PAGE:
Review of the Lensbaby Burnside 35 Special Effects Lens

    The vignette slider at the light end of the scale.

    Overall

    This 35mm lens is nice and wide and can focus up to 6 inches away from the glass itself, excellent for macro photography. There isn’t much distortion on the subject that is in focus in the center, which is much appreciated.

    Compatible with both full-frame cameras and crop sensors, I tested the Burnside 35 on my Canon 5D Mark IV (full-frame) and Canon 7D Mark II (crop sensor) to see how well it performed. I was brilliantly satisfied with its abilities for both, though it was clear to see that the full-frame yielded even more fantastic results than the crop sensor.

    It’s worth mentioning that I was exceptionally pleased with how fluid the manual focus was as well as the vignette slider, both moved with ease and can be adjusted with just one or two fingers! This lens is exceptionally sharp when the focus is right, making sure that whatever you want to be the subject is very clear.

    The equipment is small and easy to carry, another welcome sight in lenses.

    Review of the Lensbaby Burnside 35 Special Effects Lens

    At a retail price of $499.99 (available now), the Lensbaby Burnside 35 is worth every penny if I do say so myself. The Burnside 35 is available in the following mounts: Canon EF, Nikon F, Sony E, Sony Alpha A, Fuji X, Micro 4/3, Pentax K, and Samsung NX.

    The post Review of the Lensbaby Burnside 35 Special Effects Lens appeared first on Digital Photography School.


    Source: DP School

  • When a Polar Bear wants to be a wildlife photographer

    The number of people who get to photograph is not huge, but the number of people who get to see a Polar Bear actually using a camera is close to zero. Photographer Roie Galitz was leading a photography workshop in Svalbard when the team encountered a big male Polar Bear. Little did they know that the […]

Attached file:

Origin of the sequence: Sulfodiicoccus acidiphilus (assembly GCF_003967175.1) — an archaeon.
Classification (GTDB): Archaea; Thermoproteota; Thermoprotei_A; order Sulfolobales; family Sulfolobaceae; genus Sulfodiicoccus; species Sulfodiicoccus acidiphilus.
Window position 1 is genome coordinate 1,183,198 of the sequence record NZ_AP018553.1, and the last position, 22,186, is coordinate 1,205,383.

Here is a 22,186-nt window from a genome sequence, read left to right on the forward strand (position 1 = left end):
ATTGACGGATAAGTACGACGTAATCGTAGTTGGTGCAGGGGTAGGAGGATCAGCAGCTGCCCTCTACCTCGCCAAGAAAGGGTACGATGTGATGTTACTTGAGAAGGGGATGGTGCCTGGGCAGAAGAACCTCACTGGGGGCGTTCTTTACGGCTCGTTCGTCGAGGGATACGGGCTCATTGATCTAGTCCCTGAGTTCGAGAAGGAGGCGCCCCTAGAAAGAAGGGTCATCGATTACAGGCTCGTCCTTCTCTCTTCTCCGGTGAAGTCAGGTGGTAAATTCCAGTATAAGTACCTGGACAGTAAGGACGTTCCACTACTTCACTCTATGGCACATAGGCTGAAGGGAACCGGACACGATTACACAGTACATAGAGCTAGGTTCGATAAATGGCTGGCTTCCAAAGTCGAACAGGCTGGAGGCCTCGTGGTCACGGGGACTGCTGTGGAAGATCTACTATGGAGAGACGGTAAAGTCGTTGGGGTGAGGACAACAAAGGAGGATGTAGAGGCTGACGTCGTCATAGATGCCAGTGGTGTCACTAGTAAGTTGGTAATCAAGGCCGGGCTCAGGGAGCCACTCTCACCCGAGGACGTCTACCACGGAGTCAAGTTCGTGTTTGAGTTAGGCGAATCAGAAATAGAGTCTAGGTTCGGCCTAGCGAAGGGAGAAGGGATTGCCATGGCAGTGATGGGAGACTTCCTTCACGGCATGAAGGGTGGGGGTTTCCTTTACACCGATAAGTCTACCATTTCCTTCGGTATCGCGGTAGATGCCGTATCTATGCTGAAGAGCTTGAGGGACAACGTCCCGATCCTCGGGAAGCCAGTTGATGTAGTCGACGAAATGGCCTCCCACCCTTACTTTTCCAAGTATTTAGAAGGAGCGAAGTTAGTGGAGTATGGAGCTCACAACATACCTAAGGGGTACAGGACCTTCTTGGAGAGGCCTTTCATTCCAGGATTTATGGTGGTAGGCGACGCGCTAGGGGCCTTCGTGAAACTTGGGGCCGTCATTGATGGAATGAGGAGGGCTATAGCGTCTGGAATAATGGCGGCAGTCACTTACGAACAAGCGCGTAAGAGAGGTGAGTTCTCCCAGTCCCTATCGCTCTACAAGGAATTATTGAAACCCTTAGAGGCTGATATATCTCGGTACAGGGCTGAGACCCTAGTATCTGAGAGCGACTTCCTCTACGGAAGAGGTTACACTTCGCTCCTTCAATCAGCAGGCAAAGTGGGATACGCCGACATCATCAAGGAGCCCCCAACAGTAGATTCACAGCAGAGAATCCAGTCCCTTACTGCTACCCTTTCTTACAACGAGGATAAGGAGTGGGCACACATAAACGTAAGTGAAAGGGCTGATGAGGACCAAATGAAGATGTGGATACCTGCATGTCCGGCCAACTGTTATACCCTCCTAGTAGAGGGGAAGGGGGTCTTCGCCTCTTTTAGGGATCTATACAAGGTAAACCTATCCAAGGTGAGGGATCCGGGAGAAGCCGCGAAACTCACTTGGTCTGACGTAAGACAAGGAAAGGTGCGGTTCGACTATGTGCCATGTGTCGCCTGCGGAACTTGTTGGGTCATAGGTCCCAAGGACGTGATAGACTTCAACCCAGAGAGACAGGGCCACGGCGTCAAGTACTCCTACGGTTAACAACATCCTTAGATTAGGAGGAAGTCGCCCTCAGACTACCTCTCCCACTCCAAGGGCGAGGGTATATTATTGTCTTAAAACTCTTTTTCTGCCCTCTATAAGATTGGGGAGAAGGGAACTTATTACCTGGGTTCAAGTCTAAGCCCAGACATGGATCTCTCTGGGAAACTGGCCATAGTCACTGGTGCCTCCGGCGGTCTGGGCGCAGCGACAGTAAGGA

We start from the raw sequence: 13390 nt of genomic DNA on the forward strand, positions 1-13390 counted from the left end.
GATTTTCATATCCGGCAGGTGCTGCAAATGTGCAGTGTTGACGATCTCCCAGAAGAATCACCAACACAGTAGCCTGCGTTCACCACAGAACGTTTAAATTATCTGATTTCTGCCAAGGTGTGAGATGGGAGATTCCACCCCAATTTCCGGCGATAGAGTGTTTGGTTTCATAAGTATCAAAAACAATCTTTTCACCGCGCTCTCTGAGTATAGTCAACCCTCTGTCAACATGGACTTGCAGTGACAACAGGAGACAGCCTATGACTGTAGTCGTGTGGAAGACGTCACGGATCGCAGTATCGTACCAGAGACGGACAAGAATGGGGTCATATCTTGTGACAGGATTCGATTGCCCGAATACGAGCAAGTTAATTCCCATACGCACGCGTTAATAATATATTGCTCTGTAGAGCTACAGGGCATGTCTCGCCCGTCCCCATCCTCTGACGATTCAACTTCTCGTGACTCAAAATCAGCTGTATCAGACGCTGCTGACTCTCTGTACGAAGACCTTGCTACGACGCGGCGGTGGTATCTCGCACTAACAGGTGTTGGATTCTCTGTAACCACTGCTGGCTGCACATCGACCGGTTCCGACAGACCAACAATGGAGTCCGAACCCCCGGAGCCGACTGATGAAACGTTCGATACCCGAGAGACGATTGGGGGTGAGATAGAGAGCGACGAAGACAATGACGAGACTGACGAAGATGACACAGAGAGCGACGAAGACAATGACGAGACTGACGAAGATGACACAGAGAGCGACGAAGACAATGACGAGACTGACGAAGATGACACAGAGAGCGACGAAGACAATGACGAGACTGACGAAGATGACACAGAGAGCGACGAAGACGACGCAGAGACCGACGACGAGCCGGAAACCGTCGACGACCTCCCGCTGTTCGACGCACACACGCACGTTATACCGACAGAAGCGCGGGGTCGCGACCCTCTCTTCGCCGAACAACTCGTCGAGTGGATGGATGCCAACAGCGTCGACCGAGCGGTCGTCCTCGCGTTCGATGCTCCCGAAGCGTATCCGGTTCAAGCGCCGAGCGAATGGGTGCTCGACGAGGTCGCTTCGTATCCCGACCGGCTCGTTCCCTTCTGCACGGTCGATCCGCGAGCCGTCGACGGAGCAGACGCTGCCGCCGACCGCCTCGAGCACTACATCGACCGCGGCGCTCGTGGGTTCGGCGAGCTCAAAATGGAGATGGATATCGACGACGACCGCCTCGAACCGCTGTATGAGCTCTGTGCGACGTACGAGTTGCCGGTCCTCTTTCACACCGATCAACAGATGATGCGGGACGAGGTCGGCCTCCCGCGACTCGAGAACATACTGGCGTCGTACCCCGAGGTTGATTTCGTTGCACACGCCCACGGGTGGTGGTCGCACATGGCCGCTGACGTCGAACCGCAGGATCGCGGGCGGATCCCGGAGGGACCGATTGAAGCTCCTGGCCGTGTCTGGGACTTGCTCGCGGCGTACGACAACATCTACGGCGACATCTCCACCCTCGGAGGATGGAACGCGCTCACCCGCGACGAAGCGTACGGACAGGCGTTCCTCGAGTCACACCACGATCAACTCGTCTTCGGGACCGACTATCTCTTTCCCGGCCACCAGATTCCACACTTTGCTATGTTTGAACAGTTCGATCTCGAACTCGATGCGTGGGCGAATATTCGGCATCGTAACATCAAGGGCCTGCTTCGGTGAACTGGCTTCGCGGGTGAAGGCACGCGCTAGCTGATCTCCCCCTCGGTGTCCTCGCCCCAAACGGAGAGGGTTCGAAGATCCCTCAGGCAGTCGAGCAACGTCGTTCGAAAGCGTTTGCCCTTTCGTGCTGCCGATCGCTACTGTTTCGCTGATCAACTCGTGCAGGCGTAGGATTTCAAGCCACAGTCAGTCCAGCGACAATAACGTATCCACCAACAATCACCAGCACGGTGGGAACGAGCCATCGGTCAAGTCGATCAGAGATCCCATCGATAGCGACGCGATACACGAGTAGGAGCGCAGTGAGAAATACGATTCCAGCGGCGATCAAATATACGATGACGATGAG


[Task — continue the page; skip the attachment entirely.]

The post When a Polar Bear wants to be a wildlife photographer appeared first on DIY Photography.


    Source: Diyphotographynet

  • Signili Review – Invisible Digital Watermark to Protect Your Photos from Copyright Infringement

    If you share your photography online, you know that your images will be re-distributed and re-published without your permission. If you are a professional photographer, or a photo enthusiast, you probably also realize that rampant online copyright infringement costs creative professionals a significant amount of lost revenue – every image that is published without a […]

    The post Signili Review – Invisible Digital Watermark to Protect Your Photos from Copyright Infringement appeared first on DIY Photography.


    Source: Diyphotographynet

  • What are V-lock batteries and should you be using them?

    As a video shooter, I have needs and one of the big ones is power. Shooting 4K video and RAW video requires a LOT of juice and very often I am powering more than just a camera. I could have microphones that are pulling power from the camera battery. I could also have external monitors, […]

    The post What are V-lock batteries and should you be using them? appeared first on DIY Photography.


    Source: Diyphotographynet

Items 1481 to 1485 of 2461 total

Page:
  1. 1
  2. ...
  3. 295
  4. 296
  5. 297
  6. 298
  7. 299
  8. ...
  9. 493